Around 30 minutes before our scheduled departure time, we were allowed to board. I couldn't wait so I got up and headed straight to the gate!
It's nearly time!
A beautiful profile.
The best of British, the Rolls Royce Trent 1000.
There was a slight pause to board, but eventually I was in and welcomed warmly by the crew! A good start.
I honestly didn't know what to look at first! The imposing architecture of the forward Galley was quite impressive, and felt very modern.
Moving down the plane, and we were in the 'Premium' section of the Cabin. These seats were available to all to preselect for the same price as all the other seats at the time of booking - unfortunately, they were all taken by the time I booked.
Looks comfortable enough.
Moving through the second galley area, we entered the mid cabin Economy section, which was where I was to be seated in 20J.
Forward Economy cabin.
The interior is fresh and neutral in terms of colour, with the red headrests making a nice contrast with the grey seats and white cabin walls. Of course, as with most airlines, the seating was 9 abreast.
The huge overhead bins during boarding.
Lets find my seat... 20J?
Ah, there it is! Wow, look at that legroom...
I reached 20J and took my seat as boarding continued. Now, I am a relatively tall individual at 6 ft 3 inches, and of modest weight, but by no means 'huge.' What I immediately found is that I would find it very hard for me to justify a long flight in a 9 abreast 787... the seat width was VERY narrow ( to the point of the armrest digging into my leg). To boot, the seat pitch was tight. I would not want to be taking this aircraft to New York or Bangkok!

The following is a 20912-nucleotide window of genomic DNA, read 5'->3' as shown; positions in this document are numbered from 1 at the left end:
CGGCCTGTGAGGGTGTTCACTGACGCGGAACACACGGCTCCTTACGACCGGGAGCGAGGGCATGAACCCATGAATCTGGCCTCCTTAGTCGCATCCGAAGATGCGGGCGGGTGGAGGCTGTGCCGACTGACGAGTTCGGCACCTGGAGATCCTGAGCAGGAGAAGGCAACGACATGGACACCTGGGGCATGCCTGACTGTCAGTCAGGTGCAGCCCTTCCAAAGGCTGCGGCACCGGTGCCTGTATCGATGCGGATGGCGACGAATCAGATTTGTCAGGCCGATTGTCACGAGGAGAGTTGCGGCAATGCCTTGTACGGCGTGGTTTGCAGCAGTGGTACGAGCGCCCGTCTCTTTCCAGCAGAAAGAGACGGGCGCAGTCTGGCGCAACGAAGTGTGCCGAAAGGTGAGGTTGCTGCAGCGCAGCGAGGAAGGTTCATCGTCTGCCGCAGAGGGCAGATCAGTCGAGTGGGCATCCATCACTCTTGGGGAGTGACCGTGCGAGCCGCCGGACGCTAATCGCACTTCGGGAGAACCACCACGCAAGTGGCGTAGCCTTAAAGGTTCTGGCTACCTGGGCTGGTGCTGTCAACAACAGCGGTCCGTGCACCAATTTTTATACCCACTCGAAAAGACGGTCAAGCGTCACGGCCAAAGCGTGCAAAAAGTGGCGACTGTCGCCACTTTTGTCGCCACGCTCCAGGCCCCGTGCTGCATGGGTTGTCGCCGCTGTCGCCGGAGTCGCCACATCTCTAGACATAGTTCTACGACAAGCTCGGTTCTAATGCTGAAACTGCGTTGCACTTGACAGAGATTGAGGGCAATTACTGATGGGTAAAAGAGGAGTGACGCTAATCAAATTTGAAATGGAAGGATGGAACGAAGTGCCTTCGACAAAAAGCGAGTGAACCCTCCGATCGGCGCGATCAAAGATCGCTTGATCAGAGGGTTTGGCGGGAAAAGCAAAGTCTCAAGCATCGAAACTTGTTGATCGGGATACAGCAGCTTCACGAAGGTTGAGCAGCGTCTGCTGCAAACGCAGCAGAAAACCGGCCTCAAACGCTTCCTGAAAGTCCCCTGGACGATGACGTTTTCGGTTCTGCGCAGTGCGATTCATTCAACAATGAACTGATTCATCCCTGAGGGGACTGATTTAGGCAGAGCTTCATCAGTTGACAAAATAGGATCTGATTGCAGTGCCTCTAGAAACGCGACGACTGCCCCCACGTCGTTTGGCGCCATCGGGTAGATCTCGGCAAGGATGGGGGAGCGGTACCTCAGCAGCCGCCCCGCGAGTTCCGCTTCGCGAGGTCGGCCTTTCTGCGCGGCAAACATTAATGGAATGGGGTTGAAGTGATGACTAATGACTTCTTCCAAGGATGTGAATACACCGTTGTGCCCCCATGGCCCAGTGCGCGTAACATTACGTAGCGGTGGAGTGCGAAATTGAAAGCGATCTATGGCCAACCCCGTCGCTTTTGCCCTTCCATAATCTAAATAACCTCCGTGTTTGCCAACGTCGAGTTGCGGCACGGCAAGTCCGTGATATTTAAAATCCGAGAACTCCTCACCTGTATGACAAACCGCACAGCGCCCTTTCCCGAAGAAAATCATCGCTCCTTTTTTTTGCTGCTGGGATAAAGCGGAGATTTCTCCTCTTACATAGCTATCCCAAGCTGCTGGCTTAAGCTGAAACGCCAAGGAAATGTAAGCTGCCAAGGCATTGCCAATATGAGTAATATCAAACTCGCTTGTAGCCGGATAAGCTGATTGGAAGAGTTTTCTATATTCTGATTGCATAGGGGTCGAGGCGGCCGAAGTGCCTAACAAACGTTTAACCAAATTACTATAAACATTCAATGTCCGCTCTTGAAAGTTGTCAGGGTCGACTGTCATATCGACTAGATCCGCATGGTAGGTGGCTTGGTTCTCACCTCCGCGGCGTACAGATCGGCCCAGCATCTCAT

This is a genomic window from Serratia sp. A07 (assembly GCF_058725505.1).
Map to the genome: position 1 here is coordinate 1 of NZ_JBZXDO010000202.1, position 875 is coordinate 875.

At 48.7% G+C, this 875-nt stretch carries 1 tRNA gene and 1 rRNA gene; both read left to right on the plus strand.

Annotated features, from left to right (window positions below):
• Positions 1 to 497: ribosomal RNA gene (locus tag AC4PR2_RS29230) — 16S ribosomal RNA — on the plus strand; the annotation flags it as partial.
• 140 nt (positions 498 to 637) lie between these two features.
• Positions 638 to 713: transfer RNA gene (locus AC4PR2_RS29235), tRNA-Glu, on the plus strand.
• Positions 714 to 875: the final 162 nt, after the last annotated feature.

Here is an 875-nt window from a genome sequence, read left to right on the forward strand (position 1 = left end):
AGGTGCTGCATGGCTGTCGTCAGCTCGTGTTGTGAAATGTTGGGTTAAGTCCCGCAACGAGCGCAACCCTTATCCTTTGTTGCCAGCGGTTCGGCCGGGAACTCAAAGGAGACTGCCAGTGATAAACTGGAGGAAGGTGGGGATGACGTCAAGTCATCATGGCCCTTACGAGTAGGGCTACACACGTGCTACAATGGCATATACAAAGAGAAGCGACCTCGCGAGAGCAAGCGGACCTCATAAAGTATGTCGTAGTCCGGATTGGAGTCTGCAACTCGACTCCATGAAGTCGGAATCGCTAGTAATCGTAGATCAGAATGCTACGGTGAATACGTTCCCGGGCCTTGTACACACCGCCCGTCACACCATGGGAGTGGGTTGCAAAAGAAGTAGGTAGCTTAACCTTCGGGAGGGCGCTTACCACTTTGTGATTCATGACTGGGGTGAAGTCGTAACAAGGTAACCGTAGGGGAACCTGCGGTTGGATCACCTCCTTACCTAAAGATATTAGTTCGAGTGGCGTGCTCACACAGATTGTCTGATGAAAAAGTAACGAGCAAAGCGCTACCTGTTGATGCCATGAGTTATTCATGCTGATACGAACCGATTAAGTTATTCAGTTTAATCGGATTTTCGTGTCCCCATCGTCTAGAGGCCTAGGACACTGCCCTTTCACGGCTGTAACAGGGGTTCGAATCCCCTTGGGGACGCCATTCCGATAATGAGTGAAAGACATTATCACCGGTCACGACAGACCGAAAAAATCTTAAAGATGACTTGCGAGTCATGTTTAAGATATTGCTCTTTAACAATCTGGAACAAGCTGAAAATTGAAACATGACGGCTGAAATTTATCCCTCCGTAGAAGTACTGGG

For the 1 hour 40 minute flight to Gatwick? Acceptable, and no worse than the Ryanair flight over here. But lets not let that spoil what we're really here for - the 787!
Where do I look next?! There was so much to explore! One of the most striking features of the 787 is its huge windows - and I mean huge. And what was outside? Yep, those beautiful wings.
Whilst I was admiring this wonderful aircraft, boarding was continuing. The flight wasn't full, but plenty of people had clearly taken advantage of the cheap fares on offer!
In front of me was a seatback PTV, which features one of (if not) the world's first Android based IFE system.
More exploring and the overhead panels! A different taken on the 777 style panels, but retaining some similarities. Lighting controls, as with most long haul airliners with IFE, were in the seatback TV
Cabin overview featuring the blue mood lighting.
Shortly before departure, the IFE system loaded up and I was able to select the moving map feature. It's good, and more on it later.
Yep, we're in Norway.
Once boarding was complete, the Captain came on to welcome us onboard this brand new Boeing 787 which is to operate Norwegian's new long haul schedule. He explained we would be pushing back around 10 minutes late (no reason given), and then departing Oslo before turning 180 degrees to the South West to follow the North Sea back to the UK. Flight time was given as 1 hour and 40 minutes (can't I have longer please?!).